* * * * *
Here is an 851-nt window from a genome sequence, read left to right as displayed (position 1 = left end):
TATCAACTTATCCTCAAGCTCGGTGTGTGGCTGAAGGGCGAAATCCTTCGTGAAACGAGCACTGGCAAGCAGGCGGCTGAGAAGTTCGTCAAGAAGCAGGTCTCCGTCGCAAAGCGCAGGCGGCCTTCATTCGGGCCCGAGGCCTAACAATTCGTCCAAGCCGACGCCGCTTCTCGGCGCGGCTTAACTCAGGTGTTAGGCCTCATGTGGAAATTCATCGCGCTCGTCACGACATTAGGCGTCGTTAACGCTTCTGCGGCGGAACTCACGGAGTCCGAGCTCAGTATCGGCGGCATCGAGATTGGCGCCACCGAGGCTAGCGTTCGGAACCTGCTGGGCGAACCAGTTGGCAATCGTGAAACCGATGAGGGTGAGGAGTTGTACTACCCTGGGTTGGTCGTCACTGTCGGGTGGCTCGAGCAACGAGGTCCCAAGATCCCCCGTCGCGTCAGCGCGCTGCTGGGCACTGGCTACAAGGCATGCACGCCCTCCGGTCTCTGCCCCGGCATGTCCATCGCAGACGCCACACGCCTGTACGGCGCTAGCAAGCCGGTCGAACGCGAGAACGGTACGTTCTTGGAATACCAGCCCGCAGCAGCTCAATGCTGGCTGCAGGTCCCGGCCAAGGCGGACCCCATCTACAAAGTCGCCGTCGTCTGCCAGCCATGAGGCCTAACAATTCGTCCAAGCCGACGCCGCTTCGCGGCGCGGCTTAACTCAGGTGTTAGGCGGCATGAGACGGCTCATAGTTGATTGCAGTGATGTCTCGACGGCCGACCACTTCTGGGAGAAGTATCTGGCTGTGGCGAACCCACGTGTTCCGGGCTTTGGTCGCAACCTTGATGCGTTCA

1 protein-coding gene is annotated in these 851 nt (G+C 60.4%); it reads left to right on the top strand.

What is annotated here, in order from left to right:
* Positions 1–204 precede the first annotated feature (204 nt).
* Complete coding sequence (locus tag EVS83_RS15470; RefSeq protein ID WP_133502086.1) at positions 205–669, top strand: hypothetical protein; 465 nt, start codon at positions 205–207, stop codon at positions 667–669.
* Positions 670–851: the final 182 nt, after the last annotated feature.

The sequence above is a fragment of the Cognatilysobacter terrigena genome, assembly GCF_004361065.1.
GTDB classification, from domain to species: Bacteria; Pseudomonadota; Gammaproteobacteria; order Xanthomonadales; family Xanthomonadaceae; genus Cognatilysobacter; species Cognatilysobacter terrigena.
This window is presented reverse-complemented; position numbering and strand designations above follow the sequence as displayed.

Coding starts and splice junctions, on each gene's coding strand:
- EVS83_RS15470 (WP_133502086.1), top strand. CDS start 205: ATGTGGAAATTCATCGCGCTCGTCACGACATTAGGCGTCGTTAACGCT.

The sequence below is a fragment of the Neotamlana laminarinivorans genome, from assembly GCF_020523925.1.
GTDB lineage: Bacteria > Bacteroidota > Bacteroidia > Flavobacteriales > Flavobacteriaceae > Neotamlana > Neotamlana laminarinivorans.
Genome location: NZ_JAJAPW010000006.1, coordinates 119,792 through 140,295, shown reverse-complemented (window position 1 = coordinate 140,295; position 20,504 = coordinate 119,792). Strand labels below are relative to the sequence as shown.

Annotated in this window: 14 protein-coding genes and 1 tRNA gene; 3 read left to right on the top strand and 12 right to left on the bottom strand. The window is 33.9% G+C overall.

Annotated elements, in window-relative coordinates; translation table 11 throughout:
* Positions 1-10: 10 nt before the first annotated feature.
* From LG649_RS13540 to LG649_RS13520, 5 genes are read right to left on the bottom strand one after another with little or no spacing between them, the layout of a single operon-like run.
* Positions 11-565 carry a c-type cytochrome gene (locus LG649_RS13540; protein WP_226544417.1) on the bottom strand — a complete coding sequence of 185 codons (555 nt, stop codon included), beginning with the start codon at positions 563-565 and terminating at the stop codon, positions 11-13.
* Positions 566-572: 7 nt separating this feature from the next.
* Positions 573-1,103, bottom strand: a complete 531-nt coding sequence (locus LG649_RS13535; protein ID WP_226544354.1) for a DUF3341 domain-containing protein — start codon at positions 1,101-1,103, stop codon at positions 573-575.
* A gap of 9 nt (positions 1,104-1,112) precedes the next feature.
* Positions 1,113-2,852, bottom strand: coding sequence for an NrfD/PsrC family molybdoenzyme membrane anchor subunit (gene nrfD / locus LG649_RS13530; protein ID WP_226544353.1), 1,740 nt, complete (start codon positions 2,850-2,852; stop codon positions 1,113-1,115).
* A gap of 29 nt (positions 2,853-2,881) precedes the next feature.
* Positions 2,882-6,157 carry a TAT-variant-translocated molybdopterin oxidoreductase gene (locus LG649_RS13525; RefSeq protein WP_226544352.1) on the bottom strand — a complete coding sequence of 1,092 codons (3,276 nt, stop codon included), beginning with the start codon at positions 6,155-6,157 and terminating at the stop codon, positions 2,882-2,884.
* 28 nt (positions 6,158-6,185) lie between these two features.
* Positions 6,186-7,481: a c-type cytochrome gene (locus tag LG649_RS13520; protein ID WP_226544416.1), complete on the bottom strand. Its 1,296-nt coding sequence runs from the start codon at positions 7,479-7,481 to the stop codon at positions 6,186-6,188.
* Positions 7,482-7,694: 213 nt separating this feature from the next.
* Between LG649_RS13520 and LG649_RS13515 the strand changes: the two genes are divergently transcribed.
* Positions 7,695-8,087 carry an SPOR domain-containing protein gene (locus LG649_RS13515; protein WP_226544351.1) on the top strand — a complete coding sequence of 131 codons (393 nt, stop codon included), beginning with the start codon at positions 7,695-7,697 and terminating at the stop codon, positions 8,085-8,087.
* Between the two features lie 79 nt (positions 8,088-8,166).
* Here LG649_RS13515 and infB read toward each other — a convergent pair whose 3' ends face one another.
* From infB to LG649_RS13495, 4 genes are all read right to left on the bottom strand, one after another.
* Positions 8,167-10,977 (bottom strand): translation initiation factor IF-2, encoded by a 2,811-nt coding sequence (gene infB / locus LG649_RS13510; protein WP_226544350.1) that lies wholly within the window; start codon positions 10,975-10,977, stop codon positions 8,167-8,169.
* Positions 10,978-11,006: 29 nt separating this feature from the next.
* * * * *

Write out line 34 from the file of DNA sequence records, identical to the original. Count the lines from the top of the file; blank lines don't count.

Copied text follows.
* From infB to LG649_RS13495, 4 genes are all read right to left on the bottom strand, one after another.